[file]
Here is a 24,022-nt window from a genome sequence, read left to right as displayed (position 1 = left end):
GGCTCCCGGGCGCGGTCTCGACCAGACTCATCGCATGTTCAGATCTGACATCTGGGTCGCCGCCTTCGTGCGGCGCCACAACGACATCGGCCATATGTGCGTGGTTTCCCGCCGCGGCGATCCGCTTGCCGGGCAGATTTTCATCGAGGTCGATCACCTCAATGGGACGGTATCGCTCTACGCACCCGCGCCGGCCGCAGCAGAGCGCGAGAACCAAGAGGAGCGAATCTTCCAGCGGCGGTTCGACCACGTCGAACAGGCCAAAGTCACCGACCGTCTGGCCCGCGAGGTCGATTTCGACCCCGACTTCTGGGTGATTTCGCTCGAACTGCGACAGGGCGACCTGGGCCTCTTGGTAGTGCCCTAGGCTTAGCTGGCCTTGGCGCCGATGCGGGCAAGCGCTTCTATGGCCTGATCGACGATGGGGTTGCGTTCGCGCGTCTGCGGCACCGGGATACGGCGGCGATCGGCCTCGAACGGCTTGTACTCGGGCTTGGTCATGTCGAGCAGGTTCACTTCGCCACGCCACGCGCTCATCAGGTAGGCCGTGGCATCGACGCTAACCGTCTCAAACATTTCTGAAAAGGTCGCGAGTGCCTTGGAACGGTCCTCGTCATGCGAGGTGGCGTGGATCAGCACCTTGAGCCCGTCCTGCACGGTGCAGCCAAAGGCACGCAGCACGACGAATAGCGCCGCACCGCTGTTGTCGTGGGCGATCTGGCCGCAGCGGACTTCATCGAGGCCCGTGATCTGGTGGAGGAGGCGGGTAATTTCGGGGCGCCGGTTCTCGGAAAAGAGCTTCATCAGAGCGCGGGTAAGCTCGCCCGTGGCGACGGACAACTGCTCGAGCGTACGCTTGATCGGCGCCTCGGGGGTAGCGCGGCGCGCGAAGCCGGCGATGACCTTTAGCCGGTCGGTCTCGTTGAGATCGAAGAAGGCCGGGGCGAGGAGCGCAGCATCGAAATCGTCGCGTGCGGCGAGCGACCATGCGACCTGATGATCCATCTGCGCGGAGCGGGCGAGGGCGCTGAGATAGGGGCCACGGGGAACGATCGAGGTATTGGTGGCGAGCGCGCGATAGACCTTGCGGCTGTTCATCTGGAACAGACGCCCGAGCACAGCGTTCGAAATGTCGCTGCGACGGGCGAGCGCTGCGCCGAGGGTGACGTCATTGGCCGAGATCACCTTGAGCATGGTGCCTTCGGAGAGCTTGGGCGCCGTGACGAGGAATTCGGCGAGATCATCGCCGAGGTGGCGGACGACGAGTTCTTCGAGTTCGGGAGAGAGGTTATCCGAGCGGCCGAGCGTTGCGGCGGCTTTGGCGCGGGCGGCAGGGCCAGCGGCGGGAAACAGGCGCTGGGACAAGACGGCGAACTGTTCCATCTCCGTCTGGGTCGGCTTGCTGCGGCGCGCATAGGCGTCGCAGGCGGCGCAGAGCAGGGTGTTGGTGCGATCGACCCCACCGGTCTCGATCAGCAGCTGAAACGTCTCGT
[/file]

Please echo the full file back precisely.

Here is a 24,022-nt window from a genome sequence, read left to right as displayed (position 1 = left end):
GGCTCCCGGGCGCGGTCTCGACCAGACTCATCGCATGTTCAGATCTGACATCTGGGTCGCCGCCTTCGTGCGGCGCCACAACGACATCGGCCATATGTGCGTGGTTTCCCGCCGCGGCGATCCGCTTGCCGGGCAGATTTTCATCGAGGTCGATCACCTCAATGGGACGGTATCGCTCTACGCACCCGCGCCGGCCGCAGCAGAGCGCGAGAACCAAGAGGAGCGAATCTTCCAGCGGCGGTTCGACCACGTCGAACAGGCCAAAGTCACCGACCGTCTGGCCCGCGAGGTCGATTTCGACCCCGACTTCTGGGTGATTTCGCTCGAACTGCGACAGGGCGACCTGGGCCTCTTGGTAGTGCCCTAGGCTTAGCTGGCCTTGGCGCCGATGCGGGCAAGCGCTTCTATGGCCTGATCGACGATGGGGTTGCGTTCGCGCGTCTGCGGCACCGGGATACGGCGGCGATCGGCCTCGAACGGCTTGTACTCGGGCTTGGTCATGTCGAGCAGGTTCACTTCGCCACGCCACGCGCTCATCAGGTAGGCCGTGGCATCGACGCTAACCGTCTCAAACATTTCTGAAAAGGTCGCGAGTGCCTTGGAACGGTCCTCGTCATGCGAGGTGGCGTGGATCAGCACCTTGAGCCCGTCCTGCACGGTGCAGCCAAAGGCACGCAGCACGACGAATAGCGCCGCACCGCTGTTGTCGTGGGCGATCTGGCCGCAGCGGACTTCATCGAGGCCCGTGATCTGGTGGAGGAGGCGGGTAATTTCGGGGCGCCGGTTCTCGGAAAAGAGCTTCATCAGAGCGCGGGTAAGCTCGCCCGTGGCGACGGACAACTGCTCGAGCGTACGCTTGATCGGCGCCTCGGGGGTAGCGCGGCGCGCGAAGCCGGCGATGACCTTTAGCCGGTCGGTCTCGTTGAGATCGAAGAAGGCCGGGGCGAGGAGCGCAGCATCGAAATCGTCGCGTGCGGCGAGCGACCATGCGACCTGATGATCCATCTGCGCGGAGCGGGCGAGGGCGCTGAGATAGGGGCCACGGGGAACGATCGAGGTATTGGTGGCGAGCGCGCGATAGACCTTGCGGCTGTTCATCTGGAACAGACGCCCGAGCACAGCGTTCGAAATGTCGCTGCGACGGGCGAGCGCTGCGCCGAGGGTGACGTCATTGGCCGAGATCACCTTGAGCATGGTGCCTTCGGAGAGCTTGGGCGCCGTGACGAGGAATTCGGCGAGATCATCGCCGAGGTGGCGGACGACGAGTTCTTCGAGTTCGGGAGAGAGGTTATCCGAGCGGCCGAGCGTTGCGGCGGCTTTGGCGCGGGCGGCAGGGCCAGCGGCGGGAAACAGGCGCTGGGACAAGACGGCGAACTGTTCCATCTCCGTCTGGGTCGGCTTGCTGCGGCGCGCATAGGCGTCGCAGGCGGCGCAGAGCAGGGTGTTGGTGCGATCGACCCCACCGGTCTCGATCAGCAGCTGAAACGTCTCGT